Terrorism is a mind game. In last 50 years, more Americans have been killed by food allergies than terrorist attacks. In the 2 years after 9/11, an estimated 2300 extra people killed on the roads because they drove instead of flew. The greatest cost of terrorism is the public's response to the attacks rather than the attacks themselves.

In a plane crash, the biggest problem is passengers trying to take their luggage with them. Instead of attendants saying "leave all hand baggage behind" they should say "Taking luggage will cost lives." But most professionals don't trust their clients, which actually makes things worse because they don't give people enough information to avoid frightening them.

Casinos are good at delivering lots of little mini rewards - free drinks, bonus points, surprise gifts. Anticipating these rewards leads to more risk taking.

Evacuation of high-rises becoming harder as people get fatter. When people walk down a staircase they sway slightly from side to side, and the fatter they are, the more they sway. So they take up more room on the stair, and fewer people can fit on it at any one time. Men die more in fires because less cautious. But it turns out that not all men. Not African American or Asian men - once out of their teens, they tended to be as cautious as women. Same for most white men. 30% of white men skewed the picture - men who were keen on status and hierarchy and technology.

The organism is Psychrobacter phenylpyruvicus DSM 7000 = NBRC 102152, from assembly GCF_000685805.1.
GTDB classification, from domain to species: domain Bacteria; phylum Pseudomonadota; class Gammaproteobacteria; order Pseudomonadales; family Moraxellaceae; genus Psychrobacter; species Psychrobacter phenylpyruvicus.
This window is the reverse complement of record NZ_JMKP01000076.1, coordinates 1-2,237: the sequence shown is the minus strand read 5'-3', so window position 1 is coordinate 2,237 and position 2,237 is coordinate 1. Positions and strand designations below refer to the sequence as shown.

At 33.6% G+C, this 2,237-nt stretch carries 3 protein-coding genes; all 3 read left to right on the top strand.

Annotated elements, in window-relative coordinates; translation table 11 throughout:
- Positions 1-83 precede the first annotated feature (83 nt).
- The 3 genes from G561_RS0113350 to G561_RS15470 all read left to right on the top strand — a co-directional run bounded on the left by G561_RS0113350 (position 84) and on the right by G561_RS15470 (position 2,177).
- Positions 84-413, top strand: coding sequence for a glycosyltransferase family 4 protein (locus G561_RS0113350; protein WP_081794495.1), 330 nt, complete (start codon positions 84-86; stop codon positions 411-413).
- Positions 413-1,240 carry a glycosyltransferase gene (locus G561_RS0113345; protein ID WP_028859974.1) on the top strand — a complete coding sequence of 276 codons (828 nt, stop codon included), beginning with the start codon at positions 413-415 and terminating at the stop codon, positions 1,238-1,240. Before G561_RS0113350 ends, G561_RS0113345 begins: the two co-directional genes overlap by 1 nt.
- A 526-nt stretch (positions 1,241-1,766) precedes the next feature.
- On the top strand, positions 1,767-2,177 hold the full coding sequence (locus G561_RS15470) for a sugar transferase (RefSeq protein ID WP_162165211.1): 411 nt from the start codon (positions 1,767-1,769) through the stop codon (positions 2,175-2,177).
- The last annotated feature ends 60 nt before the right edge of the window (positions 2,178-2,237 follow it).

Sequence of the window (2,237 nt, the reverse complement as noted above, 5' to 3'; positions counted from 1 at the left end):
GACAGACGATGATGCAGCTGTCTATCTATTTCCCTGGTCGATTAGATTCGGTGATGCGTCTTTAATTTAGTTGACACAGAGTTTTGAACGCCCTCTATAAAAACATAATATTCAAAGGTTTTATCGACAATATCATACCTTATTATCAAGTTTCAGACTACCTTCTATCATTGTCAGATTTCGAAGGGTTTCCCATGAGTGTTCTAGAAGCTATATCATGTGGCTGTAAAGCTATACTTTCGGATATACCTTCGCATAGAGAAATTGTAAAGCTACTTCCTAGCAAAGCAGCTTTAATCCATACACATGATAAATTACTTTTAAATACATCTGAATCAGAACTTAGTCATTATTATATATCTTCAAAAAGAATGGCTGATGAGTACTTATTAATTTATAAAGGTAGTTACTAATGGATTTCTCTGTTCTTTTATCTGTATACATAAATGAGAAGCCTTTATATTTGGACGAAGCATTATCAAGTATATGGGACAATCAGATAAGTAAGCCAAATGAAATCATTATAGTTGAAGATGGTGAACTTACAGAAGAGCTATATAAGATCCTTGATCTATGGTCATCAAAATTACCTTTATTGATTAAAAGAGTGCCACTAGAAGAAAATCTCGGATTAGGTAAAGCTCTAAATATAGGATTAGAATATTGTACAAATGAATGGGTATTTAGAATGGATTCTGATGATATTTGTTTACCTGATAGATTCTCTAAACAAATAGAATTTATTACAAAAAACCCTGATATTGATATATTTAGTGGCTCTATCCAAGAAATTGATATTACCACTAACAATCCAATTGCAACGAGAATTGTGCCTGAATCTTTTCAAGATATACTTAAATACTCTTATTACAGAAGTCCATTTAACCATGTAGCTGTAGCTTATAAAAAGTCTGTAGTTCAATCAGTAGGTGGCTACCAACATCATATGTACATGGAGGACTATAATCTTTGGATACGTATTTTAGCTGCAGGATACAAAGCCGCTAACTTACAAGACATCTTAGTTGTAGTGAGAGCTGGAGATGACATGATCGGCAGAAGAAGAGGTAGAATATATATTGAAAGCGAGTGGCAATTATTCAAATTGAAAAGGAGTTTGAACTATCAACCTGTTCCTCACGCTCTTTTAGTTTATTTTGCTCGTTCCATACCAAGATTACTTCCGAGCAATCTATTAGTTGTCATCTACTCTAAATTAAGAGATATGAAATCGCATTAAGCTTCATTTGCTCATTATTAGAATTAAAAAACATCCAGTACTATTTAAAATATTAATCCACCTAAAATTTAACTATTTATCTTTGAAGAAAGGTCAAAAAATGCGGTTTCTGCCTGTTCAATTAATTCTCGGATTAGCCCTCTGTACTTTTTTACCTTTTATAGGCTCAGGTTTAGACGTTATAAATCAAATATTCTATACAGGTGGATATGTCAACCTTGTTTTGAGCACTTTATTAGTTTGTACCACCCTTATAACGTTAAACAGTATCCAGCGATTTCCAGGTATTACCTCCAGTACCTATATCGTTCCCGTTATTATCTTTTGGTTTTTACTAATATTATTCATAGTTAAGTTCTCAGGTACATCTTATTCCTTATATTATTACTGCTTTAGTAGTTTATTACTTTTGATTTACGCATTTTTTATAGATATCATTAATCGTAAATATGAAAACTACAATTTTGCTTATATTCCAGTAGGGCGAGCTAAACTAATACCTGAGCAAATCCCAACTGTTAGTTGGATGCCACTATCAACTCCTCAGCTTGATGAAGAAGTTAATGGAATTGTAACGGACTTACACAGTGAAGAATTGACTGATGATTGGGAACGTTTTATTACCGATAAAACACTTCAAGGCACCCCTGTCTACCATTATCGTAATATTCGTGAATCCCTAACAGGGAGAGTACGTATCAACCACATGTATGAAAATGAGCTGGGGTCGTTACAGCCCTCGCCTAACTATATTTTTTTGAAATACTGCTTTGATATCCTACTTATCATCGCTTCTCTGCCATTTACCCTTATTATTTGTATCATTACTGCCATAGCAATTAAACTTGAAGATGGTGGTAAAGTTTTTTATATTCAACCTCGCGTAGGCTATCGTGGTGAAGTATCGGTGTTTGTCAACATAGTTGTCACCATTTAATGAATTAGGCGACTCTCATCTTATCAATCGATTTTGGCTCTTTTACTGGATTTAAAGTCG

Women twice as likely to be injured in 9/11 evacuation - for the most banal of reasons. They took off their high heels part way down and went barefoot. Survivors reported tripping over piles of high heels in the stairs.

People have very different responses to stress. Women faced with a flasher - one would laugh her head off, one would be enraged, another would be traumatized.

Resilience a precious skill. Resilient people have three personality traits - they believe they can influence life events, they tend to find meaning in life's turmoils, and they believe they can learn from both good and bad experiences. These beliefs act as a buffer, cushioning the blows. Dangers seem more manageable, and they perform better as a result.

People who are unreasonably confident tend to fare spectacularly well in disasters. Psychologists call them "self-enhancers" but we would usually call them arrogant. They are people who think more highly of themselves than other people think of them.

After 9/11, this group with high sense of self-worth, rebounded easily.





People don't automatically panic in an emergency. Need 3 conditions: first people must feel that theymay be trapped; second a feeling of great helplessness (which escalates when you see others around you feeling the same); and third a sense of profound isolation.

Sometimes divers (and firefighters using oxygen masks) panic and rip off their masks, even though working properly. Turns out that the ones who do this can be predicted - they have higher anxiety levels even in normal life - tend to see everything as potentially stressful.

Passengers in plane crashes often sink into stunned torpor - paralysed - amygdala stress hormone cortisol is overwhelming rational parts of brain, preventing planning. This is why need to read safety info and be aware of where best exits are. And also why flight attendants now taught to scream at passengers - because a loud noise is best way to break through the torpor.

Most heroes are male, single, childless and young. For men, heroism gains you reproductive points.